Mailbag: Many roads can lead to one God

Reading about the Muslim custom of praying five times a day in Mona Shadia's "From 50 prayers a day to 5" (Unveiled: A Muslim Girl in O.C., June 28) I found something common between Islamic custom and Zarathushti (Zoroastrian) tradition.

Over 4,500 years ago, the religion that I follow, founded by His Holiness Prophet Zarathushtra (or Zoroaster, as Greek philosophers who studied his teachings called him), had the requirement of praying to the One God we call Ahuramazda (Wise Lord) five times a day also. The names of the five time zones are in the ancient Avestan language that Zarathushtra spoke, as Haavan, Rapithwan, Uziren, Aiwisruthrem and Ushahin.

Moreover, although not mentioned in Shadia's column, both our faiths also follow the common tradition of washing our face and exposed parts of the body (hands, etc.) before saying our prayers, and we too have a figure like Adam, known as Kayumars, who is remembered in our Zarathushti prayers.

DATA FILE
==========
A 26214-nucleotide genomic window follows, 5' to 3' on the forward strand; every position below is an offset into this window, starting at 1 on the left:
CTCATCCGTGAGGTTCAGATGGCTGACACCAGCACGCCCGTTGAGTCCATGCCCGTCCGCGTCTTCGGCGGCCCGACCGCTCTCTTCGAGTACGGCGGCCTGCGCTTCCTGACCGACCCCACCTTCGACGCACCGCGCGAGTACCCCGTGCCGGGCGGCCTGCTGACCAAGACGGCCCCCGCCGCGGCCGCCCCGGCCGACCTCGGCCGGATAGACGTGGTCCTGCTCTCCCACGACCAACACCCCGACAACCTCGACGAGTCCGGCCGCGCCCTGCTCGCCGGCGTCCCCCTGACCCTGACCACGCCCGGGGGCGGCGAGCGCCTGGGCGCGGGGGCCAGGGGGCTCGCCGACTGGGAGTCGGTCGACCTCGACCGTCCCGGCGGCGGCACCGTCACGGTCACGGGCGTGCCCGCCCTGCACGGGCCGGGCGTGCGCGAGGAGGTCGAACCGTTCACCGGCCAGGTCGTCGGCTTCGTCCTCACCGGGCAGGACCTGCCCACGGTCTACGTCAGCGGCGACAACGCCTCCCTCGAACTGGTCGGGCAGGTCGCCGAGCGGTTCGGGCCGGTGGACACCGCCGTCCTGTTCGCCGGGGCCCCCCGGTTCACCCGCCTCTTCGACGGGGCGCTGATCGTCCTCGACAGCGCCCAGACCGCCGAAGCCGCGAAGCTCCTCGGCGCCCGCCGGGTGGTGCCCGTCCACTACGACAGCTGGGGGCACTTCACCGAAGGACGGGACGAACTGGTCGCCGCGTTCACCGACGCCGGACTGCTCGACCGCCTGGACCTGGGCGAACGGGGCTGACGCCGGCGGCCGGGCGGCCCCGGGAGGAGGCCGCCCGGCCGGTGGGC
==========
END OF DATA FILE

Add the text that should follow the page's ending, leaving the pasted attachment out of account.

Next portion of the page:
One other connection between our faith communities is the fact that a former Zarathushti priest originally called Dastur Dinyar had befriended Prophet Mohammed, who called him Salman-e-Farsi or Salman the Persian, and who informed him about Zarathushti teachings and customs. As we all believe in One Creator of the whole universe, it is not surprising that all prophets received information — directly from God or indirectly through teachings of previous prophets learned from their followers — that has much in common.

Maneck Bhujwala

Huntington Beach

Bhujwala is a member of the Greater Huntington Beach Interfaith Council.


On taxes, the right is wrong

The House Republicans are threatening to defeat a proposal to extend the Bush-era tax cuts for the middle class unless the rich get the tax break also.

It's common sense to extend the tax breaks for the middle class right now.

Let's hold the Republicans accountable in November for their failure to support this common-sense approach.

John Gulsby

Huntington Beach

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